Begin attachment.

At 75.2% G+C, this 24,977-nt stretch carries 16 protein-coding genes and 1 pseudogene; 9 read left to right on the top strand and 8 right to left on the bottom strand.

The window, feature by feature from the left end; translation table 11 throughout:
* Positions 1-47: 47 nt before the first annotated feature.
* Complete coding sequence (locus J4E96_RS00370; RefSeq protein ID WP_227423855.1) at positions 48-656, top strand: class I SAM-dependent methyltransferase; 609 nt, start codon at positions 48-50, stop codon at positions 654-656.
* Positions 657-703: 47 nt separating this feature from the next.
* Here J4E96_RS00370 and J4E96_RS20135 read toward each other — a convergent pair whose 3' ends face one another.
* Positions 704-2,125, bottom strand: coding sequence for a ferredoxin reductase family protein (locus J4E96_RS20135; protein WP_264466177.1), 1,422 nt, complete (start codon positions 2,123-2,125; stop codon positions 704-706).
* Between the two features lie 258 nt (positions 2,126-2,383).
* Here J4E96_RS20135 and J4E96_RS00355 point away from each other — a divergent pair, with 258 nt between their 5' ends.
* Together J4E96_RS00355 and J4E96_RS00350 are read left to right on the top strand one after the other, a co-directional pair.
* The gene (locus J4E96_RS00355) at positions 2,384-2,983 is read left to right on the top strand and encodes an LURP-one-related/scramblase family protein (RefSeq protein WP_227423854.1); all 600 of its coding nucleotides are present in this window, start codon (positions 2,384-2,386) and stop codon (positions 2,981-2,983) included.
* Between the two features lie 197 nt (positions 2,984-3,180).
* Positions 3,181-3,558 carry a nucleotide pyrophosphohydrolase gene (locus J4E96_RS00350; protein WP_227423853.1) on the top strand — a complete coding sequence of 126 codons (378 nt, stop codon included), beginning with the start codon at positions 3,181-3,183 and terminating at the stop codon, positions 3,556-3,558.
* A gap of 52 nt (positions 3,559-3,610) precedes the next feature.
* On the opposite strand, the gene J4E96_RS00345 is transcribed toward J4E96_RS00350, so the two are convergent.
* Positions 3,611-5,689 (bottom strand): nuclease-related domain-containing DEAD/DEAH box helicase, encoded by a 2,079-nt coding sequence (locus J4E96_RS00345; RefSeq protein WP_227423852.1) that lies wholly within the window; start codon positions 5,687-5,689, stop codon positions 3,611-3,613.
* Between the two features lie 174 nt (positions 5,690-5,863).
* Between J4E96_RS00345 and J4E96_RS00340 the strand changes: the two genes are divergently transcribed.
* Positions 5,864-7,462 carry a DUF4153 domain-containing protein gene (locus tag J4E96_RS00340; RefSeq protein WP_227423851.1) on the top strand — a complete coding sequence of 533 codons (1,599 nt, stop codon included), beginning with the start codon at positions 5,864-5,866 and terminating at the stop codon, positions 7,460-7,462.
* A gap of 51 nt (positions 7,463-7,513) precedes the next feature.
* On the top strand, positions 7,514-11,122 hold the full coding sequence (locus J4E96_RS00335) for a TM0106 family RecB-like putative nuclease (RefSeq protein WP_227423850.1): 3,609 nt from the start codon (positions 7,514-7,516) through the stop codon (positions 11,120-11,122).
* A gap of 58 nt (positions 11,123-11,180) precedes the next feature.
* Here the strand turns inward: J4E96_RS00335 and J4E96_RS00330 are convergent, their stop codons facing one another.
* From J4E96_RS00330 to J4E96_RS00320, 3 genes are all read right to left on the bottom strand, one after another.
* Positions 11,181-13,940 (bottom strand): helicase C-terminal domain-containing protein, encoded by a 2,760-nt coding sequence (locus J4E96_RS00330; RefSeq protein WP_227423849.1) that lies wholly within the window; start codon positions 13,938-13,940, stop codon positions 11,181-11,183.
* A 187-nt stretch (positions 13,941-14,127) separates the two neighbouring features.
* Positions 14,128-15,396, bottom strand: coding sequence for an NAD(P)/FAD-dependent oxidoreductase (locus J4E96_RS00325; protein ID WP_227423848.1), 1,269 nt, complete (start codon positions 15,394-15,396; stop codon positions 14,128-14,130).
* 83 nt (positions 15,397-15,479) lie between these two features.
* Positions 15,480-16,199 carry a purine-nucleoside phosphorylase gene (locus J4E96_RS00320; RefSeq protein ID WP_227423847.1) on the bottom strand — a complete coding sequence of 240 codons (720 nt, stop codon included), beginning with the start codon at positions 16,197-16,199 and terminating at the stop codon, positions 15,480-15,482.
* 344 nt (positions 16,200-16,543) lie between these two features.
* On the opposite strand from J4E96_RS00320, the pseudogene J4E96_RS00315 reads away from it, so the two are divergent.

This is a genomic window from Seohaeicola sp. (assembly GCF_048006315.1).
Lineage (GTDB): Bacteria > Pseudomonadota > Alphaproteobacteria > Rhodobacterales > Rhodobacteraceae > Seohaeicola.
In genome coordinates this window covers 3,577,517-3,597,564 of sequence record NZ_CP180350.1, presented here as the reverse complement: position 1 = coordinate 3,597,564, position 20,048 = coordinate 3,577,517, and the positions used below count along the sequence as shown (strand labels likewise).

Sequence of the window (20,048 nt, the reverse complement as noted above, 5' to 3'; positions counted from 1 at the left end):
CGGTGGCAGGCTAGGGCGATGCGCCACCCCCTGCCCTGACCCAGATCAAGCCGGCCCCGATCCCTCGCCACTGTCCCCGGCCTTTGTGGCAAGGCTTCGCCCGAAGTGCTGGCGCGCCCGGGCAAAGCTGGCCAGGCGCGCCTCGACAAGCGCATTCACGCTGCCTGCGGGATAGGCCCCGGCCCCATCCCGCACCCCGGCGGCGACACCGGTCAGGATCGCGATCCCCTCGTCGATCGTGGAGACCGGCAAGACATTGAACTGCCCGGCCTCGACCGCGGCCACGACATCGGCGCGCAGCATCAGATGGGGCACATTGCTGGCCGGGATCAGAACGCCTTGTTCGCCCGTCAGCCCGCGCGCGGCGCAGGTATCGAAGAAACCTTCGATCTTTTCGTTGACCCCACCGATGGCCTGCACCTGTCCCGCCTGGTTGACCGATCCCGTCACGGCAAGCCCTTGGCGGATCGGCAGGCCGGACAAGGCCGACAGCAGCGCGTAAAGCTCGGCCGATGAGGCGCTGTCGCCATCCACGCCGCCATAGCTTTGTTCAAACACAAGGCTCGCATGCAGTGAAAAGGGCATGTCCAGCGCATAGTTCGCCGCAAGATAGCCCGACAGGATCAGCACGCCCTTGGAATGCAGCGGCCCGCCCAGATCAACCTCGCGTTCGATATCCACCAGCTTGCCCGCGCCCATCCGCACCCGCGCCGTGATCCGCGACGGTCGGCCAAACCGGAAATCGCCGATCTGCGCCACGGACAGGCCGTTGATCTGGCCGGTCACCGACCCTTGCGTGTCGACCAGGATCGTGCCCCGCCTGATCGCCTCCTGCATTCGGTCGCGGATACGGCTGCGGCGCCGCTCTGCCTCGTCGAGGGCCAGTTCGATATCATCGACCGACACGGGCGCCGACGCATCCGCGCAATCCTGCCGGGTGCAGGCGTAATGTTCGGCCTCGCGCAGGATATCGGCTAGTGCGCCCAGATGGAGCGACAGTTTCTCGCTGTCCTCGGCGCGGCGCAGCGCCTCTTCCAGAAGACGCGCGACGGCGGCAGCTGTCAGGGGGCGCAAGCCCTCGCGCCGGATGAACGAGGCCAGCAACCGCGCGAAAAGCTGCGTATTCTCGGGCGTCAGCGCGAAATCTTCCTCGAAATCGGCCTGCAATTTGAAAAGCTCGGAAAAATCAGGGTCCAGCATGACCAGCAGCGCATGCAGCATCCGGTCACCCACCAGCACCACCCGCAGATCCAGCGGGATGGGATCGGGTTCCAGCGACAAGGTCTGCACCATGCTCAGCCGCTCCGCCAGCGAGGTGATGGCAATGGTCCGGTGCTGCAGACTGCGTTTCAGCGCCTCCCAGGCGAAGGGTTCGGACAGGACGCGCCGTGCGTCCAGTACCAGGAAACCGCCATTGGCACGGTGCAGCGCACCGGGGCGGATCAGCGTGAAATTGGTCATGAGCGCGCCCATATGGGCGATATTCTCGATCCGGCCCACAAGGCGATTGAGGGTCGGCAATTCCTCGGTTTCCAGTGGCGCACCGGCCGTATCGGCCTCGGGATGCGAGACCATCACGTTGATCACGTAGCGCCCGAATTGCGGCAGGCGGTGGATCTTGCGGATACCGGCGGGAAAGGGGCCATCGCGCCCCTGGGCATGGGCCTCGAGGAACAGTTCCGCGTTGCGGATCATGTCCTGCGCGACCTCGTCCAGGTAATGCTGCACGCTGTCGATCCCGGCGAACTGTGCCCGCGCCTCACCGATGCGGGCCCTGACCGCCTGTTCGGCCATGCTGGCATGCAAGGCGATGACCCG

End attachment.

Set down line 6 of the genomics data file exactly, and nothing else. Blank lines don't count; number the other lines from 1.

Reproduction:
* Here J4E96_RS00370 and J4E96_RS20135 read toward each other — a convergent pair whose 3' ends face one another.